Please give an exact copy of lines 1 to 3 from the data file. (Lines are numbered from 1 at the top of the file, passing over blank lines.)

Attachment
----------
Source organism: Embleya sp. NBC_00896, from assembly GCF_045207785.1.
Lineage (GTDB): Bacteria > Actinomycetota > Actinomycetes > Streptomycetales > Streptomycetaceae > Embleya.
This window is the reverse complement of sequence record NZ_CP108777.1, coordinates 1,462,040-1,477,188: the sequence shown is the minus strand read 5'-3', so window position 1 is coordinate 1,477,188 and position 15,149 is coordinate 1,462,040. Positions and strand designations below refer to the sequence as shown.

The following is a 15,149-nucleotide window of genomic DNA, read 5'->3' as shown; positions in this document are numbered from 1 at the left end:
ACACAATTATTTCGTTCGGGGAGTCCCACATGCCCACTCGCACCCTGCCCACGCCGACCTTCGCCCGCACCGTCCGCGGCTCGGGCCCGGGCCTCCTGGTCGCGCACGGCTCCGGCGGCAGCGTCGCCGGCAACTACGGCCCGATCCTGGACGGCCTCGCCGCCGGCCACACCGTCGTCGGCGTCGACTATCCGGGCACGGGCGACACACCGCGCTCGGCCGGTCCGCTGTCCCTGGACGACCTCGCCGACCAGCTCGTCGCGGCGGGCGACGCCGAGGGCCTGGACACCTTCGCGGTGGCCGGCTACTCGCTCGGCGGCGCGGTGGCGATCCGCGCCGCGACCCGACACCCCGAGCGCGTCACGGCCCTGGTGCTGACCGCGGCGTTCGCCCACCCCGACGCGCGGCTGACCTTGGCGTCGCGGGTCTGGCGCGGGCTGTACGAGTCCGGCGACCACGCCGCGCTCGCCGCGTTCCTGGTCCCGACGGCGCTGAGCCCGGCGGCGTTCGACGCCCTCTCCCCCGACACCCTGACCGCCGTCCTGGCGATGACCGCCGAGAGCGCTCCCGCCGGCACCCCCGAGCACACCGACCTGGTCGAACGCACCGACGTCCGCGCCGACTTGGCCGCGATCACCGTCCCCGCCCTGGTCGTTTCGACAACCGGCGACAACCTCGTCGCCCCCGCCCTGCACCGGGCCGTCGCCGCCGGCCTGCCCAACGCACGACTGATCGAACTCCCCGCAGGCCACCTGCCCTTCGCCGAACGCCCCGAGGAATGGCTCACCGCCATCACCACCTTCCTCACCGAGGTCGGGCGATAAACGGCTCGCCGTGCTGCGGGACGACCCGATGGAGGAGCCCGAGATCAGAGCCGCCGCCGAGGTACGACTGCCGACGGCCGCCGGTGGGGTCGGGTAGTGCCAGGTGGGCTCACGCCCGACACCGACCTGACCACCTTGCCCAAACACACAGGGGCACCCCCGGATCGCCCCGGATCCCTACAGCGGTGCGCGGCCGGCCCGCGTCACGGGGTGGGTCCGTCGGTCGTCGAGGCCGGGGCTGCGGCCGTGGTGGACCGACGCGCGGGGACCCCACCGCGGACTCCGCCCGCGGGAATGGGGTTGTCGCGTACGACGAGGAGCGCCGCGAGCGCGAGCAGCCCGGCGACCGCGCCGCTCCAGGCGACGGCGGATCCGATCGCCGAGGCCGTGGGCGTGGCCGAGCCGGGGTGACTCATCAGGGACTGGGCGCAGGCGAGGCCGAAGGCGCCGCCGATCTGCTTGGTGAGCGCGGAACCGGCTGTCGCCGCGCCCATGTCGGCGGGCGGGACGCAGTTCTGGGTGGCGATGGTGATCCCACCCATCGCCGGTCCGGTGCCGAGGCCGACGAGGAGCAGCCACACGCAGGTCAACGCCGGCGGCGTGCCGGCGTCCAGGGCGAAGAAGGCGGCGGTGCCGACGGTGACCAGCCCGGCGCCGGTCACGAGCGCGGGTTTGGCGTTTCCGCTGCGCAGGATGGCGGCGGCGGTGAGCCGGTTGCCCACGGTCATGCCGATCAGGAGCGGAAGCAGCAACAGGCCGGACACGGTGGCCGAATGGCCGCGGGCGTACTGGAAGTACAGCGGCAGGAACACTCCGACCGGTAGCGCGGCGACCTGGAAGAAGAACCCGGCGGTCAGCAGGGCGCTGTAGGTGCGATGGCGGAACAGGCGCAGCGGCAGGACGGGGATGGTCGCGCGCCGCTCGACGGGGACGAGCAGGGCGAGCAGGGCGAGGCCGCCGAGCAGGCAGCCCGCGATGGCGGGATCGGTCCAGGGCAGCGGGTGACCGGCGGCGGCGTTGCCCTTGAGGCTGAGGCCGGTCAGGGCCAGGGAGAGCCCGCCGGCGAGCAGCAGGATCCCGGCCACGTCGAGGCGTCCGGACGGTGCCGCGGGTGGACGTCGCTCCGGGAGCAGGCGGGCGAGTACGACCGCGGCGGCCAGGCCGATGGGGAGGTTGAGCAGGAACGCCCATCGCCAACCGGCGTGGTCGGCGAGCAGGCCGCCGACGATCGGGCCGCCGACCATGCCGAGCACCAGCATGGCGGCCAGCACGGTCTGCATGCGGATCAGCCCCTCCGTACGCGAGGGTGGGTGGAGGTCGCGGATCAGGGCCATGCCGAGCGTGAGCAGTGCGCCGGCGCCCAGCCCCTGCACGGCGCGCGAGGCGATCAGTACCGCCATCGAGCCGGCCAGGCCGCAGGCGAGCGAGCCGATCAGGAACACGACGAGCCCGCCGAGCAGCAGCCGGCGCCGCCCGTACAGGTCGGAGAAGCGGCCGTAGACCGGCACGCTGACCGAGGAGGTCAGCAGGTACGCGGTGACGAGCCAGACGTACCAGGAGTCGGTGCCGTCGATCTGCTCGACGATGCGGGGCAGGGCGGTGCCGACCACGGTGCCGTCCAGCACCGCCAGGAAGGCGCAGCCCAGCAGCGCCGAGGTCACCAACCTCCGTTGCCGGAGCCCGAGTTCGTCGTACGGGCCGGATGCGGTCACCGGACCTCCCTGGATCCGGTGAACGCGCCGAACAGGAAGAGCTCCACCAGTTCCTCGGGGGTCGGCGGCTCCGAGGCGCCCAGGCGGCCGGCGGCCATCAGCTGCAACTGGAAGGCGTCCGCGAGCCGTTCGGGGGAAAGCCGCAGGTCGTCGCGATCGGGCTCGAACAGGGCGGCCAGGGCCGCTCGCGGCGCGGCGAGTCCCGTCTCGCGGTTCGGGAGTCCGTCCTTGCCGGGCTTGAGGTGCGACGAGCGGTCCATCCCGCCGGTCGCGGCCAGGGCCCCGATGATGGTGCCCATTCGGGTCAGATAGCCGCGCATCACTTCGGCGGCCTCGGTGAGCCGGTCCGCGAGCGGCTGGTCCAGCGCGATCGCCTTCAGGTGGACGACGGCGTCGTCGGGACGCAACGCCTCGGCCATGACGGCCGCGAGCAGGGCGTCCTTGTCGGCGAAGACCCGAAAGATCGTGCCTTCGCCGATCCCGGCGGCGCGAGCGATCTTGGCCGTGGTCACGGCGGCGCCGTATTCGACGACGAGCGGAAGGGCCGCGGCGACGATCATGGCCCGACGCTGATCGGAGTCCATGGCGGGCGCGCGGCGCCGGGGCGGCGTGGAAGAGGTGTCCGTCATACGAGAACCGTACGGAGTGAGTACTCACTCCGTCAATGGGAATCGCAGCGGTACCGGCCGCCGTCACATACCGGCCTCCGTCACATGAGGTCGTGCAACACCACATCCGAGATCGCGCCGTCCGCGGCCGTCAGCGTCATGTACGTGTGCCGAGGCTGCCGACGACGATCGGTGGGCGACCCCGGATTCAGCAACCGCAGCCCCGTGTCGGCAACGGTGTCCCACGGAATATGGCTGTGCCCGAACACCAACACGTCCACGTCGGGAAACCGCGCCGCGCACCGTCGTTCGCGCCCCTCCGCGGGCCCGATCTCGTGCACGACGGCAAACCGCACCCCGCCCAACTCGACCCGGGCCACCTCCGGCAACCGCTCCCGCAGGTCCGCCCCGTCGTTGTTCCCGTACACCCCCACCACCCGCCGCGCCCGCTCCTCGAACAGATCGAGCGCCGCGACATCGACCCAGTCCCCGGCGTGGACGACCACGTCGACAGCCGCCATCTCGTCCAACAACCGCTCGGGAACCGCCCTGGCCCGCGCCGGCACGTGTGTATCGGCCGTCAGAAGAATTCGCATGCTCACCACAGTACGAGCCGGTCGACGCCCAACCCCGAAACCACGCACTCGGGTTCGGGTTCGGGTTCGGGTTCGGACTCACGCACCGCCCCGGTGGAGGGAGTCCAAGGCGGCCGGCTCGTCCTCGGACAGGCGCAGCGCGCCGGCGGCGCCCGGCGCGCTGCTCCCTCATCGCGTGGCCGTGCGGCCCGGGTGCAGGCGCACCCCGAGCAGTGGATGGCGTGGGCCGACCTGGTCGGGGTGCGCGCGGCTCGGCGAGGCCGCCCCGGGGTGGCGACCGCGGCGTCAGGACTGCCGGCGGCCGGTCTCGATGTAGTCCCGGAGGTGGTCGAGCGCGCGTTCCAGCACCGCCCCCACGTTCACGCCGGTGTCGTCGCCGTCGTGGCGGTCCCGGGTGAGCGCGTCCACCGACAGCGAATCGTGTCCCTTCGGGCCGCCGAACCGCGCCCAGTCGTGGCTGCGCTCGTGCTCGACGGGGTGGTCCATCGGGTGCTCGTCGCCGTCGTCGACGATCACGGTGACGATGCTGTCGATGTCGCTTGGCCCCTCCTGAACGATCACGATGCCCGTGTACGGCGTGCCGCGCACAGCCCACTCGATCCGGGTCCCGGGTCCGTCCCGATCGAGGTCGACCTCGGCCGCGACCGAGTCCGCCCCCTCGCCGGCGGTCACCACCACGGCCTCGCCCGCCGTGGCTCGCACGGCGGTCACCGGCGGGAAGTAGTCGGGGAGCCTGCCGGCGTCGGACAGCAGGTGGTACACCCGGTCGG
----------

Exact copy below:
Source organism: Embleya sp. NBC_00896, from assembly GCF_045207785.1.
Lineage (GTDB): Bacteria > Actinomycetota > Actinomycetes > Streptomycetales > Streptomycetaceae > Embleya.
This window is the reverse complement of sequence record NZ_CP108777.1, coordinates 1,462,040-1,477,188: the sequence shown is the minus strand read 5'-3', so window position 1 is coordinate 1,477,188 and position 15,149 is coordinate 1,462,040. Positions and strand designations below refer to the sequence as shown.